Although beverage-spoiling microorganisms are usually not pathogenic, they are particularly dreaded by juice producers. The reason: the off-flavors they cause can lead to dissatisfaction among customers and thus considerable damage to the company's image.
Alicyclobacilli are common thermophilic and acidophilic beverage spoilers with the ability to form endospores. They cause off-flavors such as aseptic smell and taste. The most feared representative of the genus is Alicyclobacillus acidoterrestris. Contamination usually occurs directly via fruits that have been contaminated by soil and consequently, via raw materials such as fruit juice concentrates or sugar syrup.
Acetic acid bacteria
Acetic acid bacteria appear exclusively in still beverages. As the name suggests, these bacteria cause an unpleasant acetic taste due to the formation of acetic acid, acetic acid ethyl ester and gluconic acid and a visible brownish discoloration in light beverages (e.g. orange or lemon juice). A contamination with acetic acid bacteria is usually secondary and the result of contaminations in the production chain.
Lactic acid bacteria
Juice spoilage agents such as Leuconostoc mesenteroides, Lactobacilus paracasei, L. casei and L. perolens form diacetyl in carbonated beverages, cause a cheesy odor and increase viscosity. In addition, lactic acid bacteria also produce gas, which, just as with fermentative yeasts, leads to the development of dangerous bombages. Contaminations often remain unnoticed at first. The sudden mass reproduction of the microorganisms usually does not occur until the batches have already been delivered.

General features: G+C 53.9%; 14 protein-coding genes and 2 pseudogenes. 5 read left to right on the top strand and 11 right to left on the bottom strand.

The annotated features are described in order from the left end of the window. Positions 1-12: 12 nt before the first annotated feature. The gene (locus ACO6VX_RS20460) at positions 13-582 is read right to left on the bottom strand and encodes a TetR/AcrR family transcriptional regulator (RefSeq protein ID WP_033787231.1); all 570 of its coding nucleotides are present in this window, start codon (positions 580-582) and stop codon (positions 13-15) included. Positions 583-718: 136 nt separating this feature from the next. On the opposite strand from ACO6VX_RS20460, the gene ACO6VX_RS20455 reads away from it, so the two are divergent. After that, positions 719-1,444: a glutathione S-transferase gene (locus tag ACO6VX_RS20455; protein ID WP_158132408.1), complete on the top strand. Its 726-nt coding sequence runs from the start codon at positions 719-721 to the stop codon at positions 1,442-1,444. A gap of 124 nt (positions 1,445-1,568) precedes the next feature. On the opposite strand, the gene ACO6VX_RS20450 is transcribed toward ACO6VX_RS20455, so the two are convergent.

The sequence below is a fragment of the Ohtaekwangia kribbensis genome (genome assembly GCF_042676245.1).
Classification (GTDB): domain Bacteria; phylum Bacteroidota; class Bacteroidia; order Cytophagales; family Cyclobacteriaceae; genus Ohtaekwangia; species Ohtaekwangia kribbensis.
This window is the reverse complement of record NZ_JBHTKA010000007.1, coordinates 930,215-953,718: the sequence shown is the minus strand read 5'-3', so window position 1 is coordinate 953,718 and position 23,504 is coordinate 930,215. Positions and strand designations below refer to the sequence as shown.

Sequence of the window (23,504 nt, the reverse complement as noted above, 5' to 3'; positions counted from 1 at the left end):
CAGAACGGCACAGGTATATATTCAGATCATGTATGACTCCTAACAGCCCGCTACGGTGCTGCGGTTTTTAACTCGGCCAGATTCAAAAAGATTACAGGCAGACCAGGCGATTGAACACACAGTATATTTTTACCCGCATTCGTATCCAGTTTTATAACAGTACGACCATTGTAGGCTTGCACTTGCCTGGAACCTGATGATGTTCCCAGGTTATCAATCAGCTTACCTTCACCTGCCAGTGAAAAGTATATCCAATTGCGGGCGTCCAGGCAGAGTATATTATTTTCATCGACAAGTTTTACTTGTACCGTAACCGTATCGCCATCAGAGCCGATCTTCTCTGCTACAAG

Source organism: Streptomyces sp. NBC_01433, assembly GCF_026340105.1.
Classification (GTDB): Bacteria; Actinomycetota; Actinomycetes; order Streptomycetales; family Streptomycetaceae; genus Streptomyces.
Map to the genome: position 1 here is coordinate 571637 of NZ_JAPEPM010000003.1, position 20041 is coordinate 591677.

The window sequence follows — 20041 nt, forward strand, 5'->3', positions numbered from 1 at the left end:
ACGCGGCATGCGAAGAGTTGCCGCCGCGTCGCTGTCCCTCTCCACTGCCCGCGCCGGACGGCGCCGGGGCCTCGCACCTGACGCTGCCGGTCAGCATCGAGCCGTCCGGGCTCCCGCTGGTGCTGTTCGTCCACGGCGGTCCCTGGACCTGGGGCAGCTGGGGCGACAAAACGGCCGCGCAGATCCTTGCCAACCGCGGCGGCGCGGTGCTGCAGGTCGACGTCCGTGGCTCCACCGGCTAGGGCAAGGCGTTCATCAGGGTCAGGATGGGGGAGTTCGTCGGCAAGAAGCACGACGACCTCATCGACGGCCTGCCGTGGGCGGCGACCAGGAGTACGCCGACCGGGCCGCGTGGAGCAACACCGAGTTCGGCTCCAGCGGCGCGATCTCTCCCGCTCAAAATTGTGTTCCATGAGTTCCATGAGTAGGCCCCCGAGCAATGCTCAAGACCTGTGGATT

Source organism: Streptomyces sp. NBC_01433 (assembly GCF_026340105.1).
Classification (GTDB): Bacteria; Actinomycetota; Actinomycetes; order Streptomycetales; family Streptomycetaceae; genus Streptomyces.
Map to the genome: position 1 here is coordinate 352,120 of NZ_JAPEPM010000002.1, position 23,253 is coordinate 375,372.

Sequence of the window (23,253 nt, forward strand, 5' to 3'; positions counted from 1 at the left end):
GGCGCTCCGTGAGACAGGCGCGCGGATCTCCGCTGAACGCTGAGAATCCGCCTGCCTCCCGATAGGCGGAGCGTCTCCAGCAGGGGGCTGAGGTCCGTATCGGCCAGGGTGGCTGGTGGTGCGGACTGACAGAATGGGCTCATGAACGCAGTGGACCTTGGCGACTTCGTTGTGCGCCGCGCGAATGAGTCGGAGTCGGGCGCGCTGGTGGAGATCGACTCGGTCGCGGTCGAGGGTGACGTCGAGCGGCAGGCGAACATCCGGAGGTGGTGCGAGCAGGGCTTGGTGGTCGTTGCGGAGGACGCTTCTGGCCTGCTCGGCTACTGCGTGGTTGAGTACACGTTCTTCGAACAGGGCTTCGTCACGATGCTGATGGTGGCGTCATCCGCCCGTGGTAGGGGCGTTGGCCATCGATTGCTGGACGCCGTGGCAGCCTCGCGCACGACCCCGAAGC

Depending on their fermentation characteristics, they are classified as fermentative, potentially fermentative, weakly fermentative and non-fermentative (respiration yeast). The first two groups are particularly detrimental and can even cause fermentation odors and unwanted foreign tastes in carbonated beverages, as well as cloudiness and sediments in clear beverages or decreased cloud stability in naturally cloudy beverages. In addition, already bottled beverages can develop dangerous bombages that destroy the container.
Moulds grow in thin, slimy plaques on the juice surface (biofilms). In addition to sensory faults such as mouldy and musty notes they lead to a loss of cloud stability and/or to colour changes of the final product. Some moulds produce mycotoxins, which are toxic to humans in varying degrees. Contamination of the product occurs due to infected raw materials. The mycotoxin Pulin can be found e.g. in rotten spots of apples, pears, quinces, apricots, etc. It is regarded as neurotoxic and can lead to vomiting and indigestion. Grapes contaminated by moulds produce the mycotoxin Trichothecin, which has a cell-damaging effect in humans.
The occurrence of pathogens is usually limited to products from the mineral water industry. This is mainly due to the low pH values of most fruit juices and carbonated or still sweet beverages. Even if they are present in the end product in small amounts, most pathogens cannot germinate in this environment.